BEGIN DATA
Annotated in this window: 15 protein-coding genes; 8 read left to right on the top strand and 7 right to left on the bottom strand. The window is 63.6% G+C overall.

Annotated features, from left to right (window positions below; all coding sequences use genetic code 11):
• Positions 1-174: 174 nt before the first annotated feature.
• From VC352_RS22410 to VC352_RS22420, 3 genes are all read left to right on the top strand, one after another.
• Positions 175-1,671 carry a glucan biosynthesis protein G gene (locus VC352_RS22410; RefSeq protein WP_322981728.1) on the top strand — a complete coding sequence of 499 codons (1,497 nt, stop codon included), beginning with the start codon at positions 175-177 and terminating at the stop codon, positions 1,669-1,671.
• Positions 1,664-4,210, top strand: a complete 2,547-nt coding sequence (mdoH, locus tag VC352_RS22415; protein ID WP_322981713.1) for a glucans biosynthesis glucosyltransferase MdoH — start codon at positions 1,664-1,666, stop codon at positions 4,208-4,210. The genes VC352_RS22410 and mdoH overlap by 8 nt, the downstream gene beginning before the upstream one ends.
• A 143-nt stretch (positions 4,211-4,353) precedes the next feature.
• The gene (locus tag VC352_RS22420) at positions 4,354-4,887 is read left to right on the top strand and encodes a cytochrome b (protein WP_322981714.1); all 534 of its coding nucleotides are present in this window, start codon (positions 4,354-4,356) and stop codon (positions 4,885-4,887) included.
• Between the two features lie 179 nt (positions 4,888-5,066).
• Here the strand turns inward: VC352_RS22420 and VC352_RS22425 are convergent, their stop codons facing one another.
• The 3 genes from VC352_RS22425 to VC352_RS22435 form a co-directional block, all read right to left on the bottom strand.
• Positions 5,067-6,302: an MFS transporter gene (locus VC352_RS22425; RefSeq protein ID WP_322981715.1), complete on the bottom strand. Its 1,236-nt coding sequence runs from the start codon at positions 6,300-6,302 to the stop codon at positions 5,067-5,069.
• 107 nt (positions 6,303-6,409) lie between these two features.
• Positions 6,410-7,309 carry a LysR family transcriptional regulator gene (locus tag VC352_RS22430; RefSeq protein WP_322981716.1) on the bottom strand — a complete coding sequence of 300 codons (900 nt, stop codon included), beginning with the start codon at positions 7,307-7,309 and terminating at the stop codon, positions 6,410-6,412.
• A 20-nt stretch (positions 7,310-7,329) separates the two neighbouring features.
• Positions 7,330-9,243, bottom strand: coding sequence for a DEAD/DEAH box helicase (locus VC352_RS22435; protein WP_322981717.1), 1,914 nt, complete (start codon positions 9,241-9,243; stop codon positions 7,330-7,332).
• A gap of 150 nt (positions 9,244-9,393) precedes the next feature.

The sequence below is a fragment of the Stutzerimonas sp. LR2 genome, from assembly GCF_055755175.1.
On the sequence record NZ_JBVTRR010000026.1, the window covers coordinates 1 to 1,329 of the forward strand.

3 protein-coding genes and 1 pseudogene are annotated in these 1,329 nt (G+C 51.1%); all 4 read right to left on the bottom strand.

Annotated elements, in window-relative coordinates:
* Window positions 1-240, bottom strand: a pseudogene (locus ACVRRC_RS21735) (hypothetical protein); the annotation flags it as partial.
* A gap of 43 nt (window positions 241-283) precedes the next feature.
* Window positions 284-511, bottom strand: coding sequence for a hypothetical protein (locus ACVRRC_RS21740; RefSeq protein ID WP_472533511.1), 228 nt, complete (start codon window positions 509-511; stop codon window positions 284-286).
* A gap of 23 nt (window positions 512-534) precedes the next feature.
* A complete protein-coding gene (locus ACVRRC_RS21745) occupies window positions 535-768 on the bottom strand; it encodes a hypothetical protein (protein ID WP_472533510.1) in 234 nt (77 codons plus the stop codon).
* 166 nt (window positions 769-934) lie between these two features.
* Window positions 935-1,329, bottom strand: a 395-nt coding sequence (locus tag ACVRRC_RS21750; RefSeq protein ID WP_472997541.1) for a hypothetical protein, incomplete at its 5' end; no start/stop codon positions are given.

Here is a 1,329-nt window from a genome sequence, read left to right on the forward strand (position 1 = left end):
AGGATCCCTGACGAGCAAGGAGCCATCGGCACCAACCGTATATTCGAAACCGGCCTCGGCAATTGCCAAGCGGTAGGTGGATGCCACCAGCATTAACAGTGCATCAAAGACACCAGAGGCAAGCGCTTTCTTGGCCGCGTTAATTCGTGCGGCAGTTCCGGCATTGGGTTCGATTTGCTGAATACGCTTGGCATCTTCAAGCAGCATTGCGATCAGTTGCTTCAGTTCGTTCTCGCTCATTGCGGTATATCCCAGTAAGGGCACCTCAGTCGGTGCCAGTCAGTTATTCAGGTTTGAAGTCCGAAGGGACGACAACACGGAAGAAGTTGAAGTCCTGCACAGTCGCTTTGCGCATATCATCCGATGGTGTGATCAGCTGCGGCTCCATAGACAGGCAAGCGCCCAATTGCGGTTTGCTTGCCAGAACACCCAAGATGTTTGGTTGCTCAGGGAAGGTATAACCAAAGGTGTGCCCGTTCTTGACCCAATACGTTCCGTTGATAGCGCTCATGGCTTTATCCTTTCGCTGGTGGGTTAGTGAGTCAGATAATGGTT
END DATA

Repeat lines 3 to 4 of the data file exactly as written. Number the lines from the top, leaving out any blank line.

• Positions 1-174: 174 nt before the first annotated feature.
• From VC352_RS22410 to VC352_RS22420, 3 genes are all read left to right on the top strand, one after another.